Growing up a little white girl, among a see of hispanic children was both hard, and it wasn’t. I mean, it WAS hard because I always felt like I didn’t fit in. Adding to that the fact that my mother was a smoker and the kids at school always made it a point to acknowledge that I was a Gringo, and stank. It also wasn’t hard though, because it was what I knew. I had no alternative to compare it to.
Childhood leaves us with the funnest memories, doesn’t it?
When I was a teenager I was living in a fundamentalist group home in (then) rural Idaho. Life was the sheltered sort, with the exception being church and youth group at a local “city” church. A mojority of the normal kids at church, living in their normal homes, going to normal schools and eating normal foods thought us group home kids were freaks. To be honest, their parents also saw us as dangers. It was an isolating and pretty scarring existence.
With this package deal attached to my early life development, there was also the personal feelings (SO MANY FEELINGS) that I had about NOT fitting in. Not feeling a part of things, sure. I had essentially been abandoned by my family and lived a daily life of rejection, so those feelings made a lot of sense.
I also didn’t WANT to fit in.
While everyone was listening to what was hot and trendy, following the current of what they believed kids our age were supposed to do, I teetered there, unsure.
Did I follow along, accept and finally achieve belonging?
Did I go with my gut and follow the less worn path of obscure movie tastes and worn out sneakers?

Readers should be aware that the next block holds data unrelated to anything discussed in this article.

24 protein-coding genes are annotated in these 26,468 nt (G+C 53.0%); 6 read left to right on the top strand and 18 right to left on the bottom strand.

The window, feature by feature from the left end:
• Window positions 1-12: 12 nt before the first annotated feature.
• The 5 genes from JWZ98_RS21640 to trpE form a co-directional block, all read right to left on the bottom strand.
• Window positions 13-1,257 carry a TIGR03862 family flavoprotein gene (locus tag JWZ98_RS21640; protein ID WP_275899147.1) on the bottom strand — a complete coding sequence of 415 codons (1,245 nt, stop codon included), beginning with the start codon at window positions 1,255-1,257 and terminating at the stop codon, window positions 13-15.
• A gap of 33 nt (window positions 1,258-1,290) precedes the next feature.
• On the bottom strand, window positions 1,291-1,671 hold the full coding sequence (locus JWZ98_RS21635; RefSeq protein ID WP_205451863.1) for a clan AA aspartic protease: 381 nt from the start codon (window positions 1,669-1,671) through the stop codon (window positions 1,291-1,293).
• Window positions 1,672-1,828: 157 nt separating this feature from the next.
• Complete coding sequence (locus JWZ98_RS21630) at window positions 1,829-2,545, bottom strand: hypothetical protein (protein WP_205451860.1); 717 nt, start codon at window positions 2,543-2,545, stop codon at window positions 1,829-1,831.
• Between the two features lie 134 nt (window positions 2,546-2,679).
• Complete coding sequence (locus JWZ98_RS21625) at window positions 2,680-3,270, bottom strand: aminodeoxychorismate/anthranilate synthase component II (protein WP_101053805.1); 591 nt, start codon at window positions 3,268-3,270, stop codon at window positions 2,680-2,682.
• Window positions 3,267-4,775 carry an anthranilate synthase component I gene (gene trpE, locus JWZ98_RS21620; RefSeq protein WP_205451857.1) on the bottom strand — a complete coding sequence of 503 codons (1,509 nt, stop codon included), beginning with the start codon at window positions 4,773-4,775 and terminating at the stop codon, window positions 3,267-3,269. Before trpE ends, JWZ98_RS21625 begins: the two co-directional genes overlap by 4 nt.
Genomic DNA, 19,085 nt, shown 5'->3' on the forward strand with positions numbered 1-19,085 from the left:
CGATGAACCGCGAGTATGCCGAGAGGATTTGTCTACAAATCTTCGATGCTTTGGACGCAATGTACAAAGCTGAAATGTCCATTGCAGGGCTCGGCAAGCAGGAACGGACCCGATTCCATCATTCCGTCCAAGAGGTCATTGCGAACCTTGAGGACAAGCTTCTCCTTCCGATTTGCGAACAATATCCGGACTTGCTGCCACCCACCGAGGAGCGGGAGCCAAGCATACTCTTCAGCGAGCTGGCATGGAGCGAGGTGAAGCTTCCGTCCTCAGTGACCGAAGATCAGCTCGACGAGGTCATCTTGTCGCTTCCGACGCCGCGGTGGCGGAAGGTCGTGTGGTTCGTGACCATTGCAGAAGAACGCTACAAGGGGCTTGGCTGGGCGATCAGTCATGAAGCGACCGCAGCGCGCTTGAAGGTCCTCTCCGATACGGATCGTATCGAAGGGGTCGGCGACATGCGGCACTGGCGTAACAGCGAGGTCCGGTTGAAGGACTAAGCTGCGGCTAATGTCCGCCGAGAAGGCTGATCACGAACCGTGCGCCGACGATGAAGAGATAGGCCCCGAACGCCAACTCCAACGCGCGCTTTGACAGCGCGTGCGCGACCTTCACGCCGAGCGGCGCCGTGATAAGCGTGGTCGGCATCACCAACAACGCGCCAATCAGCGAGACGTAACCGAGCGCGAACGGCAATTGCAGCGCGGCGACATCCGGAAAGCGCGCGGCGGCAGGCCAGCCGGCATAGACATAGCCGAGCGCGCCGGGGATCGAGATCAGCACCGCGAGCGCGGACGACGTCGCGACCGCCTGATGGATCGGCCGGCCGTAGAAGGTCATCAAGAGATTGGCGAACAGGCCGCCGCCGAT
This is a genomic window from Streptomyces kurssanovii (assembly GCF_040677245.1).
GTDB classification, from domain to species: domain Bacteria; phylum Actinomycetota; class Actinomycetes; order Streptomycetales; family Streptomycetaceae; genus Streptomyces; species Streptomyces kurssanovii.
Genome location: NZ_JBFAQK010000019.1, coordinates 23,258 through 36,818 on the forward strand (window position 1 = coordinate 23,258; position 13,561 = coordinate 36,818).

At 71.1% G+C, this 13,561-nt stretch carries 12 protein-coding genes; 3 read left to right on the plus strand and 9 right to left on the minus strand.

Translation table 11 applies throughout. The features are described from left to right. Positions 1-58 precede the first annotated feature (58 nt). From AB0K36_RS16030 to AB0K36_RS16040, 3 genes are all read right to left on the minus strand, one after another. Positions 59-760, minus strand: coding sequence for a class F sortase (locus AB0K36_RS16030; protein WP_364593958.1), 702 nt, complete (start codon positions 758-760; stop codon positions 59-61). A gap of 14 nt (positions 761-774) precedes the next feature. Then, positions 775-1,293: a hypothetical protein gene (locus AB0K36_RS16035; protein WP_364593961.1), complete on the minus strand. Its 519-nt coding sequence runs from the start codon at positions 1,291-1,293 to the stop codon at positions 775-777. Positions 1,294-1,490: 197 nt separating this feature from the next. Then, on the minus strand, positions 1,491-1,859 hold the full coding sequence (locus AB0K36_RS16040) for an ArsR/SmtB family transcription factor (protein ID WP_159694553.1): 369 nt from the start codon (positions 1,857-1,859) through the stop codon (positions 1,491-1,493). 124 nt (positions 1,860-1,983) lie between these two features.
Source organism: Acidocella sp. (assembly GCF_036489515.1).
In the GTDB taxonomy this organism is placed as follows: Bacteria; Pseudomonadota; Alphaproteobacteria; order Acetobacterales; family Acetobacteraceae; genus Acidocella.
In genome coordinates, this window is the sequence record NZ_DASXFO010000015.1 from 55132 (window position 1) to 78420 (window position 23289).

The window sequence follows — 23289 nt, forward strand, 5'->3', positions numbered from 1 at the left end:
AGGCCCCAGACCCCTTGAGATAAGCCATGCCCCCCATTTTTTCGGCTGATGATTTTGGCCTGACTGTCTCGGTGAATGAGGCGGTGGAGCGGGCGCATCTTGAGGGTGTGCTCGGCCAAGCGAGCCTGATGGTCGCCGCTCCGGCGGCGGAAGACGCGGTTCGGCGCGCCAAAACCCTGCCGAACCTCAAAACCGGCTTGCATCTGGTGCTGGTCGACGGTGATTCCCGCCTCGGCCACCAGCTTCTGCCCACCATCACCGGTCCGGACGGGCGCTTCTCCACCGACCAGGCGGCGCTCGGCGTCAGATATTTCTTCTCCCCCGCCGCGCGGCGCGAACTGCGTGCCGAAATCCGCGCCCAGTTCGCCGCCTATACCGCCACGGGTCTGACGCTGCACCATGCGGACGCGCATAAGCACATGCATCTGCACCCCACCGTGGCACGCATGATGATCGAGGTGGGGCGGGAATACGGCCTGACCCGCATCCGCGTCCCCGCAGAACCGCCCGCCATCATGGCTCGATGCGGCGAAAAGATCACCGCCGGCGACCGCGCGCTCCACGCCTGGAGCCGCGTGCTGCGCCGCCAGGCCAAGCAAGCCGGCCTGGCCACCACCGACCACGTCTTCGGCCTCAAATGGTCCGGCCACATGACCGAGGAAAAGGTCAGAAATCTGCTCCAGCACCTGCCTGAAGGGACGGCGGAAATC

The struggle was real.
I believed the struggle would eventually subside as I matured into a woman, beyond the angsty years of teenagehood. I was wrong.
That eternal quest to belong equated itself with my sense of personal worth so deeply. Knit by (what I believed, at the time) the rejections, abuses and abandonment thematically designing my life, a melancholy hopelessness settled into everything I did.
I went into group home care in 1988.
I walked through that gate and into the real world in 1993.
I became a wife in 1994.
In 2017 I learned that, on the enneagram chart, I am a four.
Fours have big feelings. Fours are creative and artistic. Fours ache to fit in, but also want to dance to their own rhythm. (and their own, non-trend decided tunes) Fours are (likely) the 90’s emo kids. They are the ones not regularly depicted on screen, in film and television because they happen to (probably) be the real life people writing those characters and creating that art.
I embraced my four.
I connected with other fours.
Knowing these things, having these explanations, it’s like the comfort of filling the gaps I’ve lived with, unwhole, for my entire life. It also forces me to see where my flaws lie. The how’s and the why’s.
I am able to know “ok, these are things I’ll do when I’m at my emotional healthiest”, and “these are indications that I need to work some stuff out, because I’m struggling.”
So many times we’ve humorously mumbled about life not having an instruction manual, or people not coming with a guide.
Guess what? We do.
That is literally what the enneagram does for us.
Plainly put, it is EMPOWERING.
Owning our truths helps us with one another too. For instance, I know that if someone on my team is an enneagram two, they will be prone to saying “yes” and people pleasing. Knowing that, and asking a lot of them anyway would be exploitive and selfish. Additionally, being married to an enneagram nine has helped me realize he isn’t passive or apathetic, he is simply prone to not cause ripples. At his unhealthiest, this can be dark and explosive. Knowing these things helps me love and respect him the way he deserves. It helps me see all of him, and love him.
If you don’t know where you’re at, or want to learn more, I strongly recommend the Road Back to You, by Ian Cohn. Also, in this week’s episode of the Collective Podcast, Abbey Howe is hanging out and chatting random ennea-info with us. Her youtube channel Enneagram with Abbey is super fun and informative. (As is Ian Cohn’s podcast!)